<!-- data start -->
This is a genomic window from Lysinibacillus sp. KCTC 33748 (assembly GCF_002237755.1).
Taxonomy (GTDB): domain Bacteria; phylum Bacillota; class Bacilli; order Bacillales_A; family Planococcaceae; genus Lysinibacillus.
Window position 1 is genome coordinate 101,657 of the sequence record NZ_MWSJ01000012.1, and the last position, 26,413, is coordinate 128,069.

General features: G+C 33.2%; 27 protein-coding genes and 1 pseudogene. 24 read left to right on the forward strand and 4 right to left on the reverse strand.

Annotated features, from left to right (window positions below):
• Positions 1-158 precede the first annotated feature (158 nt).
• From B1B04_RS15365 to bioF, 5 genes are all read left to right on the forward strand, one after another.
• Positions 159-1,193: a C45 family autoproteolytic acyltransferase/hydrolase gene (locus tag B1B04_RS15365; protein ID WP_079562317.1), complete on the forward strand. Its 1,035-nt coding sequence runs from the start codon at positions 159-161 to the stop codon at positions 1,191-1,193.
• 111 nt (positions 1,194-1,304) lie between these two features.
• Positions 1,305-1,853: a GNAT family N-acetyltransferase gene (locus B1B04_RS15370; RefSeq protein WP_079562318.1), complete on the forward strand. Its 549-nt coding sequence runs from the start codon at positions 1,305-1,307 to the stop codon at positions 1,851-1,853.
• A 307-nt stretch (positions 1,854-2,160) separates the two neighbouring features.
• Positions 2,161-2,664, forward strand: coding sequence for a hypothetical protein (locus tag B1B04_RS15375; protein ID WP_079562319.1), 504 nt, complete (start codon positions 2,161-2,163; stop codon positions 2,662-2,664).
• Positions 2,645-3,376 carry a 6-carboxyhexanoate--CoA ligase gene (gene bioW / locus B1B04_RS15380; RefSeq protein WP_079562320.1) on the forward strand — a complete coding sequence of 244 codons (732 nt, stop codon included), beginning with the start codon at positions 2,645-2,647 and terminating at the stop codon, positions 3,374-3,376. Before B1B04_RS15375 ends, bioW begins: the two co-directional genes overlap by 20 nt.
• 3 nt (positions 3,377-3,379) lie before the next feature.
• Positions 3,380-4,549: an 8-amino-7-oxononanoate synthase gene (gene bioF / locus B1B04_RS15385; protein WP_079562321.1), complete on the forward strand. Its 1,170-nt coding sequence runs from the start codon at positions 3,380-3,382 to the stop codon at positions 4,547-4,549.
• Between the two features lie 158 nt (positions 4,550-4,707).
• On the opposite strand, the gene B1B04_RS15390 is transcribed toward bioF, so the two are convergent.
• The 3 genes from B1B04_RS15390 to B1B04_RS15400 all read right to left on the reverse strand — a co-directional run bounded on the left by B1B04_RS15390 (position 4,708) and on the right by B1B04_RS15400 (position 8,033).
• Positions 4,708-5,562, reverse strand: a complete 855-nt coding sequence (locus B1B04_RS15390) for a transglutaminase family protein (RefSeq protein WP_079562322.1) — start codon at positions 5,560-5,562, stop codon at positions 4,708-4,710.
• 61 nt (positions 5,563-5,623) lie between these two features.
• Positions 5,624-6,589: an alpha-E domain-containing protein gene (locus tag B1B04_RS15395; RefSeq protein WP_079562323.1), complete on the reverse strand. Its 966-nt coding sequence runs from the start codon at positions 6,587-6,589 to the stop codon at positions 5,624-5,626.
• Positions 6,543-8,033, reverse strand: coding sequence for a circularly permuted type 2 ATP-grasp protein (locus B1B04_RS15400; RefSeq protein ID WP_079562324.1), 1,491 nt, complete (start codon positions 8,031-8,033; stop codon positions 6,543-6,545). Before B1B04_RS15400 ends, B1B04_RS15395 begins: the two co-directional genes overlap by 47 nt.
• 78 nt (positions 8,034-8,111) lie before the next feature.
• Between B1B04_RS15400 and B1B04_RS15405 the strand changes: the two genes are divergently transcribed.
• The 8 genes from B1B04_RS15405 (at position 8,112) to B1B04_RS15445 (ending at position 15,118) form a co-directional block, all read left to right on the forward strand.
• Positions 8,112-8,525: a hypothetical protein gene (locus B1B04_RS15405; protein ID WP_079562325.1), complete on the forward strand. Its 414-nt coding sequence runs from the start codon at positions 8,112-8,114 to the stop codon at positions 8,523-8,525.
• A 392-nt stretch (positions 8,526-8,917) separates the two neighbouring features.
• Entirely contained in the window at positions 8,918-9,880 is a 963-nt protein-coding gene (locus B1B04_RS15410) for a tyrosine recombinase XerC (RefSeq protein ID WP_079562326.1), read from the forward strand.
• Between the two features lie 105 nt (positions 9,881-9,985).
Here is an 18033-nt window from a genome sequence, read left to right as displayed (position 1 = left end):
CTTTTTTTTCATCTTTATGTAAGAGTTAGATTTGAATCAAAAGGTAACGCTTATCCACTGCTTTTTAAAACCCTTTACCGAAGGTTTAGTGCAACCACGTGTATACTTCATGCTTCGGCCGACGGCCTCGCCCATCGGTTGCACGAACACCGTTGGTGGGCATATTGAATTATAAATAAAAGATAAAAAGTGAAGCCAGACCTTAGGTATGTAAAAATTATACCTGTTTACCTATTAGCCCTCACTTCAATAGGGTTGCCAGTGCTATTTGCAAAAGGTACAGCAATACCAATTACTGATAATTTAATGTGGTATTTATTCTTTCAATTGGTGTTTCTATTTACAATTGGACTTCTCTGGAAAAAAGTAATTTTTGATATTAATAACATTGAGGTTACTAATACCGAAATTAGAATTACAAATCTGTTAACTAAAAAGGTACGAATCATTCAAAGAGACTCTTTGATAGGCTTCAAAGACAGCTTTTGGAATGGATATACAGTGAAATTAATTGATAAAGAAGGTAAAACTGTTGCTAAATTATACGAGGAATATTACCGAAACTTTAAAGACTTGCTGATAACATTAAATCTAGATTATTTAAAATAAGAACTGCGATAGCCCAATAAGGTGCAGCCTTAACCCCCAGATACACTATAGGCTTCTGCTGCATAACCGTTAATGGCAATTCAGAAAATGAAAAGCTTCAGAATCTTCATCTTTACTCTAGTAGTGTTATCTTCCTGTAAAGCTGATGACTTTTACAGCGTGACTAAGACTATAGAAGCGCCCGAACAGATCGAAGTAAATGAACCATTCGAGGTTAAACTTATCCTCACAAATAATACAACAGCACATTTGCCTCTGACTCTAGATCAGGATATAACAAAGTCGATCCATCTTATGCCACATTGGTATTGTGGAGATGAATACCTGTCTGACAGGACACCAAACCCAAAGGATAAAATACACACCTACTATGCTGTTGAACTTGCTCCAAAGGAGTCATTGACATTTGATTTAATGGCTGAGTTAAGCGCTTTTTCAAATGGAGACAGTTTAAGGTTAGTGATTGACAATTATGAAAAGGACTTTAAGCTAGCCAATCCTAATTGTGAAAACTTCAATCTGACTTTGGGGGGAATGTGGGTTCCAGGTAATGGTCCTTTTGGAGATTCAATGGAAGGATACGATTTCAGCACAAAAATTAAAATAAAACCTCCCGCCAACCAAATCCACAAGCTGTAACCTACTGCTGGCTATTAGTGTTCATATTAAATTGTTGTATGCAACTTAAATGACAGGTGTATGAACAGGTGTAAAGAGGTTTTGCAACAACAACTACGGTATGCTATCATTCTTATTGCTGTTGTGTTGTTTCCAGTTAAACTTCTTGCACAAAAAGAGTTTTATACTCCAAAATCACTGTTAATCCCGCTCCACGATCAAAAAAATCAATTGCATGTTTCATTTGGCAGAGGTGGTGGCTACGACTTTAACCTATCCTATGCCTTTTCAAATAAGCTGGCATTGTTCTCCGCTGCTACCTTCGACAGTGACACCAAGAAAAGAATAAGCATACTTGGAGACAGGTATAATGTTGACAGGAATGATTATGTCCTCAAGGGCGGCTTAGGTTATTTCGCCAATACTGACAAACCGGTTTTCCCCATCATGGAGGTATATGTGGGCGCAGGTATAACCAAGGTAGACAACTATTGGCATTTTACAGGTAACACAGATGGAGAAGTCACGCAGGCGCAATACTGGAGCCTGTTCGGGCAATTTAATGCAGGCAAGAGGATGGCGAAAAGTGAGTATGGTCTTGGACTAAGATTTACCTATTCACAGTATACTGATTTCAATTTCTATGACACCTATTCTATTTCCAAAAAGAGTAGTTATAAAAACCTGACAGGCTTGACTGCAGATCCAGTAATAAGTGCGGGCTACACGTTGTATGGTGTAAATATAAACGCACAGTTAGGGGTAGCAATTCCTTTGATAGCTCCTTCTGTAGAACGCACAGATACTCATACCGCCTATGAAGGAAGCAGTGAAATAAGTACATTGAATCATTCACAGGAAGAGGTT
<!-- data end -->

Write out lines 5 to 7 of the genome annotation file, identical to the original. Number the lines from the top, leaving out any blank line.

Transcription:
Annotated features, from left to right (window positions below):
• Positions 1-158 precede the first annotated feature (158 nt).
• From B1B04_RS15365 to bioF, 5 genes are all read left to right on the forward strand, one after another.